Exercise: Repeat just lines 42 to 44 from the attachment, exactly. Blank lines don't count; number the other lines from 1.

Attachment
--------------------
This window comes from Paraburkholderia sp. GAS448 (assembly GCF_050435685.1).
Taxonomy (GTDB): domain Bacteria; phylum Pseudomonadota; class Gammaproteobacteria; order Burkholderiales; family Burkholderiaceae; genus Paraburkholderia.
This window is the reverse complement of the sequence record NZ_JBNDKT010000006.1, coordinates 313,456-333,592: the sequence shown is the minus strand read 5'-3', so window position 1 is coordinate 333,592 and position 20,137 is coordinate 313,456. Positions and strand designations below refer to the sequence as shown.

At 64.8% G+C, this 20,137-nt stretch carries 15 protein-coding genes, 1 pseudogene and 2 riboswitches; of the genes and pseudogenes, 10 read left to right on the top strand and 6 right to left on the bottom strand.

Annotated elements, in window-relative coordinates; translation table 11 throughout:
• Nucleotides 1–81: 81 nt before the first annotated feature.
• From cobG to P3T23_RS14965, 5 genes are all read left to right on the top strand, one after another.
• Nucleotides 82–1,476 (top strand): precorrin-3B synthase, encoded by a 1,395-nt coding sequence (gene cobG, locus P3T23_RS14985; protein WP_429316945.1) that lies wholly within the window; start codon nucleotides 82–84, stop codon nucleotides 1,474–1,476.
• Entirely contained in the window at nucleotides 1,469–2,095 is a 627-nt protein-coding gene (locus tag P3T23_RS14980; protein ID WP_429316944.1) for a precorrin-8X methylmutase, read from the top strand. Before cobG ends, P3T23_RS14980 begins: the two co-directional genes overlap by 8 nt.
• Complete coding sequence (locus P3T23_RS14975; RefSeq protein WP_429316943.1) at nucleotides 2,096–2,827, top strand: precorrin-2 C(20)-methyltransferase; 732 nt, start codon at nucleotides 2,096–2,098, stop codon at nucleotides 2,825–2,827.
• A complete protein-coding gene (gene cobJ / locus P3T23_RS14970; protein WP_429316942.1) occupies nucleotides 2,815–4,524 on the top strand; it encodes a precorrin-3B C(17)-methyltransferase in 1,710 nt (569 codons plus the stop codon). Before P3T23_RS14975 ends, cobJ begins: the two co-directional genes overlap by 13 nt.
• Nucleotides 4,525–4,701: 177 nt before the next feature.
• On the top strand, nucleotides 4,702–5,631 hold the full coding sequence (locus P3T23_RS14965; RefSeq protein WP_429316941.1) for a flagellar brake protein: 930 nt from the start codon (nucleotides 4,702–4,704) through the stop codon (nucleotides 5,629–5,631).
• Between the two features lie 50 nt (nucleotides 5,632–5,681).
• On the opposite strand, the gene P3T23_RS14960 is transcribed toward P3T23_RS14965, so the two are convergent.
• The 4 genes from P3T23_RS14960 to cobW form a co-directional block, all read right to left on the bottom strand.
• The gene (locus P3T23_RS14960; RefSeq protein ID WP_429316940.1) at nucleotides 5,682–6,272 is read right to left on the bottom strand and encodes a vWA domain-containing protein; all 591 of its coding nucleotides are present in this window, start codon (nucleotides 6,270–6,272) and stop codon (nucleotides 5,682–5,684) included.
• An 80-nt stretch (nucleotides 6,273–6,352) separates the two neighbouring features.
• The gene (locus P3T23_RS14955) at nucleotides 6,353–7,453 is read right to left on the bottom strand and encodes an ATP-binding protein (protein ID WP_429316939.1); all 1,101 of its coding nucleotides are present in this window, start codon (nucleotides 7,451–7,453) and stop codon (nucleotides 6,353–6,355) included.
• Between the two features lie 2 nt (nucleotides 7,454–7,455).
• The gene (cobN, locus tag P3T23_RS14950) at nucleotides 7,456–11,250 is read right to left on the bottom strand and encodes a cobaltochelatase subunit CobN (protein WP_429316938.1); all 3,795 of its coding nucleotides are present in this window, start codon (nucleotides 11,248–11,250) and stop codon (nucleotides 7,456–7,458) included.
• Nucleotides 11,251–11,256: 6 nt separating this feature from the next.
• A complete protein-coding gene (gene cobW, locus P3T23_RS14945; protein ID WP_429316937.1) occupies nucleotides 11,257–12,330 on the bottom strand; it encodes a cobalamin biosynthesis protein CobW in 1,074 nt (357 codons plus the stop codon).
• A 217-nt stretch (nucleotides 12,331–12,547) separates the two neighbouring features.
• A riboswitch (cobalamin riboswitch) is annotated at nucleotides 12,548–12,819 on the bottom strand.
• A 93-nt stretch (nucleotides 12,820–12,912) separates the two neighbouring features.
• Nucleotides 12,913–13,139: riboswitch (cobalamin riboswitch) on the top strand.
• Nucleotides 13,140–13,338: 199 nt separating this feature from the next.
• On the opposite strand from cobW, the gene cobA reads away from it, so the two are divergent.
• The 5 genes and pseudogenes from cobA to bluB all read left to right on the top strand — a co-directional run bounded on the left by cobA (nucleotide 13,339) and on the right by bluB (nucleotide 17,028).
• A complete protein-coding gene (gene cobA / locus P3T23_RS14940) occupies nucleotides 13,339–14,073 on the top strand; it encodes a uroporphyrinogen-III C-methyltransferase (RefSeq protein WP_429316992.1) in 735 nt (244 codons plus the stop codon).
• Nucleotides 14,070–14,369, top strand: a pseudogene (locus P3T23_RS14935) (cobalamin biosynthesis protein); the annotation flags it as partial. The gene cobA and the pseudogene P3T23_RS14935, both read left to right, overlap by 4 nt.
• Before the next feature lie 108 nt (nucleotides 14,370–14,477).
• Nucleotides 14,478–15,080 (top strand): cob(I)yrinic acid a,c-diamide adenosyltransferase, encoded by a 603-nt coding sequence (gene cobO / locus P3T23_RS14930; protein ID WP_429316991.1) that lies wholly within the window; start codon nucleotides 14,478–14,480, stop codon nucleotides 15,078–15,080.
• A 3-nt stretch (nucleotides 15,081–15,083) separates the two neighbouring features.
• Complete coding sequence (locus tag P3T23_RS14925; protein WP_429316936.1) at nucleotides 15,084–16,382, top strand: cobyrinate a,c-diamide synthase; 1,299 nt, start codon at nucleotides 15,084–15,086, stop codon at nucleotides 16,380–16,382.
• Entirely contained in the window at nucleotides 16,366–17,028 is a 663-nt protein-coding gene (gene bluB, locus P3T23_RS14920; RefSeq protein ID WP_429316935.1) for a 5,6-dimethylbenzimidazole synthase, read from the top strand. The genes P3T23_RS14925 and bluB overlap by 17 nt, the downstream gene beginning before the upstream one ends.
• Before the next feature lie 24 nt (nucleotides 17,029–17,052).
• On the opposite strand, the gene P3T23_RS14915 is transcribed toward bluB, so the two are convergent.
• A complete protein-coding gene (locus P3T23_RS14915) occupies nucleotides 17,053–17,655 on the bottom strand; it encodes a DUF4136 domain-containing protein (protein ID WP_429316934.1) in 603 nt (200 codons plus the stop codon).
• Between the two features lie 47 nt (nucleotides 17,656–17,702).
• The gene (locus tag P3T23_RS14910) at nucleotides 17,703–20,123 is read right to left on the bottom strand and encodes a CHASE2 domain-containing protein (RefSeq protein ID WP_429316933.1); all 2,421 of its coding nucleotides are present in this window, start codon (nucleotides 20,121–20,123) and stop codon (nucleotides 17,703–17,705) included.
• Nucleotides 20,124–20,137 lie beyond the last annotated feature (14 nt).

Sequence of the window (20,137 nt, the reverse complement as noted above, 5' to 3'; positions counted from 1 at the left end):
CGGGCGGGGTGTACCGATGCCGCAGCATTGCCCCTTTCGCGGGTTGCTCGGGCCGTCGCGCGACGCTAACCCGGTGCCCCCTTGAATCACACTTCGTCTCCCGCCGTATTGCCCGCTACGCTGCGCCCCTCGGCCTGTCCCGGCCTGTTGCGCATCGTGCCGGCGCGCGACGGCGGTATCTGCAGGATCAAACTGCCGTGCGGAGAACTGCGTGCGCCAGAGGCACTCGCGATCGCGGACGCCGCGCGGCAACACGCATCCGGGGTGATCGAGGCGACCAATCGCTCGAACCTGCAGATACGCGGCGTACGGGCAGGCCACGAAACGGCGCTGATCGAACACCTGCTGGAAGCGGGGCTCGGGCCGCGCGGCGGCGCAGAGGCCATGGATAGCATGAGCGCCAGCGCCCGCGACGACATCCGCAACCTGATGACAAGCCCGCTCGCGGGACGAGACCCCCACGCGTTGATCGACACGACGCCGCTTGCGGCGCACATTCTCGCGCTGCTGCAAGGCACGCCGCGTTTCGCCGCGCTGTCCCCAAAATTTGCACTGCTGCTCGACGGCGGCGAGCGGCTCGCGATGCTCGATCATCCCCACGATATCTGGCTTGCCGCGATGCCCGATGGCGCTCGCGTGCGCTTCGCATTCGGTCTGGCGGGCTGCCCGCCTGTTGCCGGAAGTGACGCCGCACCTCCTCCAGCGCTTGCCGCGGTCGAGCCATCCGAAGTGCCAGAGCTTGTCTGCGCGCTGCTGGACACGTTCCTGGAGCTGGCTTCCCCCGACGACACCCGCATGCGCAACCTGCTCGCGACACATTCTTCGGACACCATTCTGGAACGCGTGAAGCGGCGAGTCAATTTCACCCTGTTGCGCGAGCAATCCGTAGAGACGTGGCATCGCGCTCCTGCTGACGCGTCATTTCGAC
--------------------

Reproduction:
• The gene (locus tag P3T23_RS14910) at nucleotides 17,703–20,123 is read right to left on the bottom strand and encodes a CHASE2 domain-containing protein (RefSeq protein ID WP_429316933.1); all 2,421 of its coding nucleotides are present in this window, start codon (nucleotides 20,121–20,123) and stop codon (nucleotides 17,703–17,705) included.
• Nucleotides 20,124–20,137 lie beyond the last annotated feature (14 nt).

Sequence of the window (20,137 nt, the reverse complement as noted above, 5' to 3'; positions counted from 1 at the left end):